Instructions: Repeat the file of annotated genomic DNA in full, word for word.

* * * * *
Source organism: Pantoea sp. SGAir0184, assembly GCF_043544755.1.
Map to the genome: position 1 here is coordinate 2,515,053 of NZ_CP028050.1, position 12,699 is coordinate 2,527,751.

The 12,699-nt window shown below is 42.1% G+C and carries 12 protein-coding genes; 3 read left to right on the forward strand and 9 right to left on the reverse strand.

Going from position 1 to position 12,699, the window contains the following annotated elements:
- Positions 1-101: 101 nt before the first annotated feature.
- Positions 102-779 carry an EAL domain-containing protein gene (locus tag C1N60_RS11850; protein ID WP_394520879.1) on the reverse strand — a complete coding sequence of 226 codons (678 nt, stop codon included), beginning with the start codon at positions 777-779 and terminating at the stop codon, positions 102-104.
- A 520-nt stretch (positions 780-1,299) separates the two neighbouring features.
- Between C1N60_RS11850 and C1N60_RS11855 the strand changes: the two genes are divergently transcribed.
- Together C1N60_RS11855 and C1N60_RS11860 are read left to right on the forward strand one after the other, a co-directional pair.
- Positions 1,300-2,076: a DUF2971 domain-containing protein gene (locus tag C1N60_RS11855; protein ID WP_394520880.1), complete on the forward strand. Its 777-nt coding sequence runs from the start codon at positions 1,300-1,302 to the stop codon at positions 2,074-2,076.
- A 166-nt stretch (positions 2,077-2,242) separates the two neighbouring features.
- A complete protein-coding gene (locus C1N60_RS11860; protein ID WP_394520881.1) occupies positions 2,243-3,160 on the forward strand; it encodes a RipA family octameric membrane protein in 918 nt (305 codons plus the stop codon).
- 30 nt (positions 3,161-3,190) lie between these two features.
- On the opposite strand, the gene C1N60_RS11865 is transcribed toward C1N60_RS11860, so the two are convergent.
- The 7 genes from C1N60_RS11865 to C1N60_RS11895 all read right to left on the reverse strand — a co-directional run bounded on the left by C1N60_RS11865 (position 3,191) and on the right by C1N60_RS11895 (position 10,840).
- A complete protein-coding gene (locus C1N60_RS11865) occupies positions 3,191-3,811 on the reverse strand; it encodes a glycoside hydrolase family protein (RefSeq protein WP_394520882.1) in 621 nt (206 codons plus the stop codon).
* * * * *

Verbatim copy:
Source organism: Pantoea sp. SGAir0184, assembly GCF_043544755.1.
Map to the genome: position 1 here is coordinate 2,515,053 of NZ_CP028050.1, position 12,699 is coordinate 2,527,751.

The 12,699-nt window shown below is 42.1% G+C and carries 12 protein-coding genes; 3 read left to right on the forward strand and 9 right to left on the reverse strand.

Going from position 1 to position 12,699, the window contains the following annotated elements:
- Positions 1-101: 101 nt before the first annotated feature.
- Positions 102-779 carry an EAL domain-containing protein gene (locus tag C1N60_RS11850; protein ID WP_394520879.1) on the reverse strand — a complete coding sequence of 226 codons (678 nt, stop codon included), beginning with the start codon at positions 777-779 and terminating at the stop codon, positions 102-104.
- A 520-nt stretch (positions 780-1,299) separates the two neighbouring features.
- Between C1N60_RS11850 and C1N60_RS11855 the strand changes: the two genes are divergently transcribed.
- Together C1N60_RS11855 and C1N60_RS11860 are read left to right on the forward strand one after the other, a co-directional pair.
- Positions 1,300-2,076: a DUF2971 domain-containing protein gene (locus tag C1N60_RS11855; protein ID WP_394520880.1), complete on the forward strand. Its 777-nt coding sequence runs from the start codon at positions 1,300-1,302 to the stop codon at positions 2,074-2,076.
- A 166-nt stretch (positions 2,077-2,242) separates the two neighbouring features.
- A complete protein-coding gene (locus C1N60_RS11860; protein ID WP_394520881.1) occupies positions 2,243-3,160 on the forward strand; it encodes a RipA family octameric membrane protein in 918 nt (305 codons plus the stop codon).
- 30 nt (positions 3,161-3,190) lie between these two features.
- On the opposite strand, the gene C1N60_RS11865 is transcribed toward C1N60_RS11860, so the two are convergent.
- The 7 genes from C1N60_RS11865 to C1N60_RS11895 all read right to left on the reverse strand — a co-directional run bounded on the left by C1N60_RS11865 (position 3,191) and on the right by C1N60_RS11895 (position 10,840).
- A complete protein-coding gene (locus C1N60_RS11865) occupies positions 3,191-3,811 on the reverse strand; it encodes a glycoside hydrolase family protein (RefSeq protein WP_394520882.1) in 621 nt (206 codons plus the stop codon).